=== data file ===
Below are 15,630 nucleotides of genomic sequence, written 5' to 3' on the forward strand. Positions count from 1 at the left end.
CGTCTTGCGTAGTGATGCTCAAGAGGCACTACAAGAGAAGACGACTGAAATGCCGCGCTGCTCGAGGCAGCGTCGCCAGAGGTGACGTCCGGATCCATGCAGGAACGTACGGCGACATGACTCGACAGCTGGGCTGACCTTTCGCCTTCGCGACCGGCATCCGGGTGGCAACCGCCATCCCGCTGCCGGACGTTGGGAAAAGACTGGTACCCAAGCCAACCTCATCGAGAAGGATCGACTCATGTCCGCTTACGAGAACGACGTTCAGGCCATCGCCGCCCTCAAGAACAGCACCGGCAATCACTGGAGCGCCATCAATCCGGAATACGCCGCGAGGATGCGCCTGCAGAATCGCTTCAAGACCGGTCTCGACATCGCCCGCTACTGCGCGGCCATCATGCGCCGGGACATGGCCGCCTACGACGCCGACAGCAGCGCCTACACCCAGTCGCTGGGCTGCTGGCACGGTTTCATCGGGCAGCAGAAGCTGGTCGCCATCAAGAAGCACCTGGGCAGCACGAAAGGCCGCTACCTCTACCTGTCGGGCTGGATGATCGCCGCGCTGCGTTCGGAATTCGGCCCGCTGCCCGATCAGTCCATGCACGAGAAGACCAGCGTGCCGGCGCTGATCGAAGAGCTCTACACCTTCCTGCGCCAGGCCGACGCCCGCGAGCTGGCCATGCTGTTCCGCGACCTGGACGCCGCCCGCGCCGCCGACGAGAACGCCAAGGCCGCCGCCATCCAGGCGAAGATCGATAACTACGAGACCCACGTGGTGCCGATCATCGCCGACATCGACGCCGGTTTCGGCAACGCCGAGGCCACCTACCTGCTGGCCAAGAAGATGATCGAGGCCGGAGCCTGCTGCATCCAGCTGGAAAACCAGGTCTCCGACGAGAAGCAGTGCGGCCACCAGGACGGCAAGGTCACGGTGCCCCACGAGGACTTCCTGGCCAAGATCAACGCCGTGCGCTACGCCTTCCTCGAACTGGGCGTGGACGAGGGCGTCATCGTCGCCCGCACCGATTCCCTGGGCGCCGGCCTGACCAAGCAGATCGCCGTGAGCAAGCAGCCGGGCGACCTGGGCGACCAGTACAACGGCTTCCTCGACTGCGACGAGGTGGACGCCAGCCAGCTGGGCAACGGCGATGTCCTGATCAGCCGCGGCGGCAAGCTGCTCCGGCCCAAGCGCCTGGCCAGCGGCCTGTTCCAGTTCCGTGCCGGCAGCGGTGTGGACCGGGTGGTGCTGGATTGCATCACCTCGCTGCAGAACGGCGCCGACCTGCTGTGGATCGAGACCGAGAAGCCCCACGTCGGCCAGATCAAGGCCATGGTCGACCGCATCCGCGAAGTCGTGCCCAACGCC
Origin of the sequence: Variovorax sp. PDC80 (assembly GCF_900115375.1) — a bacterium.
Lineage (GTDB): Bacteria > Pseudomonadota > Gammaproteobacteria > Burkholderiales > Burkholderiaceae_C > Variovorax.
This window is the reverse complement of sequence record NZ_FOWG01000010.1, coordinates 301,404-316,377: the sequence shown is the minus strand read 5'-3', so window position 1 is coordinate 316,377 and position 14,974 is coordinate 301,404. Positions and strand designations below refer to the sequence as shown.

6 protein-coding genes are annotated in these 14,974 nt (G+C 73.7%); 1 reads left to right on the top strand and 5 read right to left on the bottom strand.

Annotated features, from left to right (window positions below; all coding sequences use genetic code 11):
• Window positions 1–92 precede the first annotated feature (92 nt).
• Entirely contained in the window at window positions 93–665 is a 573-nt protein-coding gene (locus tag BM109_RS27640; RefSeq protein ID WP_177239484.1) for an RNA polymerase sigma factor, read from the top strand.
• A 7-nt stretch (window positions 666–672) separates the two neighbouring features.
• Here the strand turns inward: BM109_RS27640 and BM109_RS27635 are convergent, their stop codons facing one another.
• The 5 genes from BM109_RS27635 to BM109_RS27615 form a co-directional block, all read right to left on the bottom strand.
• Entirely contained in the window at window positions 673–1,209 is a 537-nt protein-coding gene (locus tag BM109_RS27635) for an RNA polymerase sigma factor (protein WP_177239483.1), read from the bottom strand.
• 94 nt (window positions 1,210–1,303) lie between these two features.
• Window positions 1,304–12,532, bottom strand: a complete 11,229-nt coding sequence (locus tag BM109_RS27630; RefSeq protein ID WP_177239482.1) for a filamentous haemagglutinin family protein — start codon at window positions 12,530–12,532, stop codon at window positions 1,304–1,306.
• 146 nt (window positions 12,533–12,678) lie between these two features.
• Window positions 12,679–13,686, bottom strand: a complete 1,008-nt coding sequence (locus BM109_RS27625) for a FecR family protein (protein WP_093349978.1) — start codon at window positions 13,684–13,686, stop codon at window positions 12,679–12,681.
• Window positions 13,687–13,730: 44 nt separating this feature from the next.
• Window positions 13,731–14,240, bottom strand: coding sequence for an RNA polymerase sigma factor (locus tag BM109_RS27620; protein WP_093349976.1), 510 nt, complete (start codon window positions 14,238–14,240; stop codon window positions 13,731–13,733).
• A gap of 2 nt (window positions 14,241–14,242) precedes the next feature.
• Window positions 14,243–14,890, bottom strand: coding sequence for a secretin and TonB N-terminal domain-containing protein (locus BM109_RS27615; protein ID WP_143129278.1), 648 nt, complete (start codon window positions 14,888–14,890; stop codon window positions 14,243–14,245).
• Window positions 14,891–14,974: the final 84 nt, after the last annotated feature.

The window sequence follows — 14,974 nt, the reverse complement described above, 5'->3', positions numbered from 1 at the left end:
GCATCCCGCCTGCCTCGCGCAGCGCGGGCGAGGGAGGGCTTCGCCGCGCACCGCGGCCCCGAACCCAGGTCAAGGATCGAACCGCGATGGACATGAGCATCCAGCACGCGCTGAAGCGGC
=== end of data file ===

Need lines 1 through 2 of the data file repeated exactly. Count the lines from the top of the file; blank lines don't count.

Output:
Below are 15,630 nucleotides of genomic sequence, written 5' to 3' on the forward strand. Positions count from 1 at the left end.
CGTCTTGCGTAGTGATGCTCAAGAGGCACTACAAGAGAAGACGACTGAAATGCCGCGCTGCTCGAGGCAGCGTCGCCAGAGGTGACGTCCGGATCCATGCAGGAACGTACGGCGACATGACTCGACAGCTGGGCTGACCTTTCGCCTTCGCGACCGGCATCCGGGTGGCAACCGCCATCCCGCTGCCGGACGTTGGGAAAAGACTGGTACCCAAGCCAACCTCATCGAGAAGGATCGACTCATGTCCGCTTACGAGAACGACGTTCAGGCCATCGCCGCCCTCAAGAACAGCACCGGCAATCACTGGAGCGCCATCAATCCGGAATACGCCGCGAGGATGCGCCTGCAGAATCGCTTCAAGACCGGTCTCGACATCGCCCGCTACTGCGCGGCCATCATGCGCCGGGACATGGCCGCCTACGACGCCGACAGCAGCGCCTACACCCAGTCGCTGGGCTGCTGGCACGGTTTCATCGGGCAGCAGAAGCTGGTCGCCATCAAGAAGCACCTGGGCAGCACGAAAGGCCGCTACCTCTACCTGTCGGGCTGGATGATCGCCGCGCTGCGTTCGGAATTCGGCCCGCTGCCCGATCAGTCCATGCACGAGAAGACCAGCGTGCCGGCGCTGATCGAAGAGCTCTACACCTTCCTGCGCCAGGCCGACGCCCGCGAGCTGGCCATGCTGTTCCGCGACCTGGACGCCGCCCGCGCCGCCGACGAGAACGCCAAGGCCGCCGCCATCCAGGCGAAGATCGATAACTACGAGACCCACGTGGTGCCGATCATCGCCGACATCGACGCCGGTTTCGGCAACGCCGAGGCCACCTACCTGCTGGCCAAGAAGATGATCGAGGCCGGAGCCTGCTGCATCCAGCTGGAAAACCAGGTCTCCGACGAGAAGCAGTGCGGCCACCAGGACGGCAAGGTCACGGTGCCCCACGAGGACTTCCTGGCCAAGATCAACGCCGTGCGCTACGCCTTCCTCGAACTGGGCGTGGACGAGGGCGTCATCGTCGCCCGCACCGATTCCCTGGGCGCCGGCCTGACCAAGCAGATCGCCGTGAGCAAGCAGCCGGGCGACCTGGGCGACCAGTACAACGGCTTCCTCGACTGCGACGAGGTGGACGCCAGCCAGCTGGGCAACGGCGATGTCCTGATCAGCCGCGGCGGCAAGCTGCTCCGGCCCAAGCGCCTGGCCAGCGGCCTGTTCCAGTTCCGTGCCGGCAGCGGTGTGGACCGGGTGGTGCTGGATTGCATCACCTCGCTGCAGAACGGCGCCGACCTGCTGTGGATCGAGACCGAGAAGCCCCACGTCGGCCAGATCAAGGCCATGGTCGACCGCATCCGCGAAGTCGTGCCCAACGCC